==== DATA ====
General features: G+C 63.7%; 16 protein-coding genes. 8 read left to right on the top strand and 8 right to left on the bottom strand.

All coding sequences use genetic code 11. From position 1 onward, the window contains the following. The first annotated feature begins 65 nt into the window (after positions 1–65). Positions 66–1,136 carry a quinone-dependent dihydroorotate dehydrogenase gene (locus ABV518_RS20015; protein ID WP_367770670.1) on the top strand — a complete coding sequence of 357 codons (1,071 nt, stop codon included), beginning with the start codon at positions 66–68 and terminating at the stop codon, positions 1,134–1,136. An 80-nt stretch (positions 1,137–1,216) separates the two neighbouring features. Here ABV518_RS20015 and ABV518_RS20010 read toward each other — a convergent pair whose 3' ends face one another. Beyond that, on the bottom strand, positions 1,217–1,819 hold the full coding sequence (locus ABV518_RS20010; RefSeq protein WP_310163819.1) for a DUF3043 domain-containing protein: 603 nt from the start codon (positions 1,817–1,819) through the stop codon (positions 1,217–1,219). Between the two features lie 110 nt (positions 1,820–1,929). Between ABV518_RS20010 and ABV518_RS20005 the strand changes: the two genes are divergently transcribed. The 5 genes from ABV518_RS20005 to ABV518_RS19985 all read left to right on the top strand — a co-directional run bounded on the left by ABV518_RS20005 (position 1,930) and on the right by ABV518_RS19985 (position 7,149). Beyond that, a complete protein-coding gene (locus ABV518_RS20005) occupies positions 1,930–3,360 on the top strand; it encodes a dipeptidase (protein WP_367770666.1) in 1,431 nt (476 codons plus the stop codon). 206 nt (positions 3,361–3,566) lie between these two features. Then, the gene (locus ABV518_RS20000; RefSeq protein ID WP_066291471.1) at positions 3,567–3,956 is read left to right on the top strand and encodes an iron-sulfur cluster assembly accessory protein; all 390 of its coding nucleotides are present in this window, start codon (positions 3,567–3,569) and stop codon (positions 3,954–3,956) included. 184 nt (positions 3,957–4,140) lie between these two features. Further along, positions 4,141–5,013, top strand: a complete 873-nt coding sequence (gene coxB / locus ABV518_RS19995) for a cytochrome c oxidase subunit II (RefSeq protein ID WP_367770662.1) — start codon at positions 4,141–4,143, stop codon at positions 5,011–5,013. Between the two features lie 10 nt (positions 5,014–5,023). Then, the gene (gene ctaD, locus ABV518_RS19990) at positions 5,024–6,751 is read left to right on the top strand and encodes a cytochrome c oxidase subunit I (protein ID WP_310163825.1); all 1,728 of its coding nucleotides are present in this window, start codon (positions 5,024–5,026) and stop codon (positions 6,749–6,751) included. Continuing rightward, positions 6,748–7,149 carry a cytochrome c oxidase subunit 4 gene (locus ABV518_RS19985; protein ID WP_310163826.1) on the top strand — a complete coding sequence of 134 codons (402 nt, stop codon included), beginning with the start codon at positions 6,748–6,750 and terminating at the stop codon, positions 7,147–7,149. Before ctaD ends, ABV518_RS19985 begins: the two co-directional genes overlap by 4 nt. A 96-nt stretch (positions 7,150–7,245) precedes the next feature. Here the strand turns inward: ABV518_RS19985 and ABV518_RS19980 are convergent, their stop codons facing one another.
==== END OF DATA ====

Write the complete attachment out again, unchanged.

General features: G+C 63.7%; 16 protein-coding genes. 8 read left to right on the top strand and 8 right to left on the bottom strand.

All coding sequences use genetic code 11. From position 1 onward, the window contains the following. The first annotated feature begins 65 nt into the window (after positions 1–65). Positions 66–1,136 carry a quinone-dependent dihydroorotate dehydrogenase gene (locus ABV518_RS20015; protein ID WP_367770670.1) on the top strand — a complete coding sequence of 357 codons (1,071 nt, stop codon included), beginning with the start codon at positions 66–68 and terminating at the stop codon, positions 1,134–1,136. An 80-nt stretch (positions 1,137–1,216) separates the two neighbouring features. Here ABV518_RS20015 and ABV518_RS20010 read toward each other — a convergent pair whose 3' ends face one another. Beyond that, on the bottom strand, positions 1,217–1,819 hold the full coding sequence (locus ABV518_RS20010; RefSeq protein WP_310163819.1) for a DUF3043 domain-containing protein: 603 nt from the start codon (positions 1,817–1,819) through the stop codon (positions 1,217–1,219). Between the two features lie 110 nt (positions 1,820–1,929). Between ABV518_RS20010 and ABV518_RS20005 the strand changes: the two genes are divergently transcribed. The 5 genes from ABV518_RS20005 to ABV518_RS19985 all read left to right on the top strand — a co-directional run bounded on the left by ABV518_RS20005 (position 1,930) and on the right by ABV518_RS19985 (position 7,149). Beyond that, a complete protein-coding gene (locus ABV518_RS20005) occupies positions 1,930–3,360 on the top strand; it encodes a dipeptidase (protein WP_367770666.1) in 1,431 nt (476 codons plus the stop codon). 206 nt (positions 3,361–3,566) lie between these two features. Then, the gene (locus ABV518_RS20000; RefSeq protein ID WP_066291471.1) at positions 3,567–3,956 is read left to right on the top strand and encodes an iron-sulfur cluster assembly accessory protein; all 390 of its coding nucleotides are present in this window, start codon (positions 3,567–3,569) and stop codon (positions 3,954–3,956) included. 184 nt (positions 3,957–4,140) lie between these two features. Further along, positions 4,141–5,013, top strand: a complete 873-nt coding sequence (gene coxB / locus ABV518_RS19995) for a cytochrome c oxidase subunit II (RefSeq protein ID WP_367770662.1) — start codon at positions 4,141–4,143, stop codon at positions 5,011–5,013. Between the two features lie 10 nt (positions 5,014–5,023). Then, the gene (gene ctaD, locus ABV518_RS19990) at positions 5,024–6,751 is read left to right on the top strand and encodes a cytochrome c oxidase subunit I (protein ID WP_310163825.1); all 1,728 of its coding nucleotides are present in this window, start codon (positions 5,024–5,026) and stop codon (positions 6,749–6,751) included. Continuing rightward, positions 6,748–7,149 carry a cytochrome c oxidase subunit 4 gene (locus ABV518_RS19985; protein ID WP_310163826.1) on the top strand — a complete coding sequence of 134 codons (402 nt, stop codon included), beginning with the start codon at positions 6,748–6,750 and terminating at the stop codon, positions 7,147–7,149. Before ctaD ends, ABV518_RS19985 begins: the two co-directional genes overlap by 4 nt. A 96-nt stretch (positions 7,150–7,245) precedes the next feature. Here the strand turns inward: ABV518_RS19985 and ABV518_RS19980 are convergent, their stop codons facing one another.